. Bulletin - United States National Museum. Science. Figure 37.—Pressing and milling room of the U.S. Mint, Philadelphia. Three toggle coining presses are shown in background; three coin milling machines are in left foreground. From Gleason s Pictorial Drawing Room Companion (July 17, 1852), vol. 3. He said bids would be considered for iron and brass castings, including; patterns, finishing by surface measure; also by day's work, including use of lathes, tools, etc. This interview was on a Saturday after- noon; he regretted that the time was so short and that he had not called on us sooner, fo

. Bulletin - United States National Museum. Science. Figure 37.—Pressing and milling room of the U.S. Mint, Philadelphia. Three toggle coining presses are shown in background; three coin milling machines are in left foreground. From Gleason s Pictorial Drawing Room Companion (July 17, 1852), vol. 3. He said bids would be considered for iron and brass castings, including; patterns, finishing by surface measure; also by day's work, including use of lathes, tools, etc. This interview was on a Saturday after- noon; he regretted that the time was so short and that he had not called on us sooner, fo Stock Photo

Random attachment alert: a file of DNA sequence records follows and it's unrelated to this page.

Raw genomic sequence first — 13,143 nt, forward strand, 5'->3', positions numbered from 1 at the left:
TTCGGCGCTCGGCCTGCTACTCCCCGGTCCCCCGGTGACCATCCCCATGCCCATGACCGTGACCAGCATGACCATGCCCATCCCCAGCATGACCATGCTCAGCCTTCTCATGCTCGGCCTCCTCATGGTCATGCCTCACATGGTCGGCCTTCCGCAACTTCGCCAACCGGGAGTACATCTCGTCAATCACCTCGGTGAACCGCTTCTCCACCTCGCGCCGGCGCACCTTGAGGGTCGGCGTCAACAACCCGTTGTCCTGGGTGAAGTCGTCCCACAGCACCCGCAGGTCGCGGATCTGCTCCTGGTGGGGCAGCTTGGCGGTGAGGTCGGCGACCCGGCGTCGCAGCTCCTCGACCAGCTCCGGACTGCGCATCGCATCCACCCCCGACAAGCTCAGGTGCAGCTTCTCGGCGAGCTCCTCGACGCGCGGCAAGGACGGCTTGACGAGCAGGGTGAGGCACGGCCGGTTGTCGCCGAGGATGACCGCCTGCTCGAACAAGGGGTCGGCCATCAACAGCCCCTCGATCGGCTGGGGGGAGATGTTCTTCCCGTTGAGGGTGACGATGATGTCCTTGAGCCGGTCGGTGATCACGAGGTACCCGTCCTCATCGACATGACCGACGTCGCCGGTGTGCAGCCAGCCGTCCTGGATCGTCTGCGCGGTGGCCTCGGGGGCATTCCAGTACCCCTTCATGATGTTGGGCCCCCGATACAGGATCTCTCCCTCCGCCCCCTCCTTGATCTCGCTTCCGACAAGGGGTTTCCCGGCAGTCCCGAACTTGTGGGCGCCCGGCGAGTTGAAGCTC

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. Bulletin - United States National Museum. Science. Figure 37.—Pressing and milling room of the U.S. Mint, Philadelphia. Three toggle coining presses are shown in background; three coin milling machines are in left foreground. From Gleason s Pictorial Drawing Room Companion (July 17, 1852), vol. 3. He said bids would be considered for iron and brass castings, including; patterns, finishing by surface measure; also by day's work, including use of lathes, tools, etc. This interview was on a Saturday after- noon; he regretted that the time was so short and that he had not called on us sooner, for if we desired to bid for any portion of the work we must do so by noon on Monday. To my surprise, on reference to Mr. Eckfeldt I found that there were no drawings or plans of any kind. The specifications were all in writing, and for the details of machinery reference was made to the machinery then in operation in the mint. That for the steam engine, gave diameter of cylinder, length of stroke, length of connecting rod, size and weight of fly-wheel, cylinder to be vertical, the general plan of engine to conform to that in the mint, which I think was a Rush and Muhlenberg engine, the successors of Oliver Evans.9S In addition to the shafting [were] pillow blocks, hangers, giving size and lengths, all of cast-iron, with coupling boxes, etc.; as to the rolling mill, draw benches, coining presses, milling machines, we were referred to those then in use. 98 In the U.S. Treasury Department's "Report on the Steam- Engines in the United States" (H. Ex. Doc. 21, 25th Cong., 3d sess., p. 156), the mint engine is listed as 30 horsepower, built in 1829-1830 by Rush and Muhlenberg. Early mint accounts show payment to Oliver Evans of $6508.52 on June 24, 1817, for a steam engine and sundry iron castings for machinery of the mint (Frank H. Stewart, cited in note 43 above, p. 186.) 72. Please note that these images are extracted from scanned page images that may have been digitally

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